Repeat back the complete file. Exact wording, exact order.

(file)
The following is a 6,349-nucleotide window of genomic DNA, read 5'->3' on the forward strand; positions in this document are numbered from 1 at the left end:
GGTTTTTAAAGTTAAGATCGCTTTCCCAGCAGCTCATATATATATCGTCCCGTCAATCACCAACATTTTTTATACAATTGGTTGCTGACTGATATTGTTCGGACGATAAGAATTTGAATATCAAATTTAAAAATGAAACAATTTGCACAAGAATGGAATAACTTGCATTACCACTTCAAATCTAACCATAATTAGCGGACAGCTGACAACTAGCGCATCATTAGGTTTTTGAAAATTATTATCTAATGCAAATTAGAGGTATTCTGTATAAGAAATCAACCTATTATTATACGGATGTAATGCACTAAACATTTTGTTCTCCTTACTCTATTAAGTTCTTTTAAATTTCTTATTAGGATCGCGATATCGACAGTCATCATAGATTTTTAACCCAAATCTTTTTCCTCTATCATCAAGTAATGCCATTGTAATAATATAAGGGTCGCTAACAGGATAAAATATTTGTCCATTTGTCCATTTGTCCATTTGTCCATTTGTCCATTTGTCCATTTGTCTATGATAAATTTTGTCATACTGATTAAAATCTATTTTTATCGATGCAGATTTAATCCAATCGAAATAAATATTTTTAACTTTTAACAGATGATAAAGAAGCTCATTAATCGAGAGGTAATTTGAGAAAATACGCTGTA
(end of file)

The following is a 6,349-nucleotide window of genomic DNA, read 5'->3' on the forward strand; positions in this document are numbered from 1 at the left end:
GGTTTTTAAAGTTAAGATCGCTTTCCCAGCAGCTCATATATATATCGTCCCGTCAATCACCAACATTTTTTATACAATTGGTTGCTGACTGATATTGTTCGGACGATAAGAATTTGAATATCAAATTTAAAAATGAAACAATTTGCACAAGAATGGAATAACTTGCATTACCACTTCAAATCTAACCATAATTAGCGGACAGCTGACAACTAGCGCATCATTAGGTTTTTGAAAATTATTATCTAATGCAAATTAGAGGTATTCTGTATAAGAAATCAACCTATTATTATACGGATGTAATGCACTAAACATTTTGTTCTCCTTACTCTATTAAGTTCTTTTAAATTTCTTATTAGGATCGCGATATCGACAGTCATCATAGATTTTTAACCCAAATCTTTTTCCTCTATCATCAAGTAATGCCATTGTAATAATATAAGGGTCGCTAACAGGATAAAATATTTGTCCATTTGTCCATTTGTCCATTTGTCCATTTGTCCATTTGTCCATTTGTCTATGATAAATTTTGTCATACTGATTAAAATCTATTTTTATCGATGCAGATTTAATCCAATCGAAATAAATATTTTTAACTTTTAACAGATGATAAAGAAGCTCATTAATCGAGAGGTAATTTGAGAAAATACGCTGTA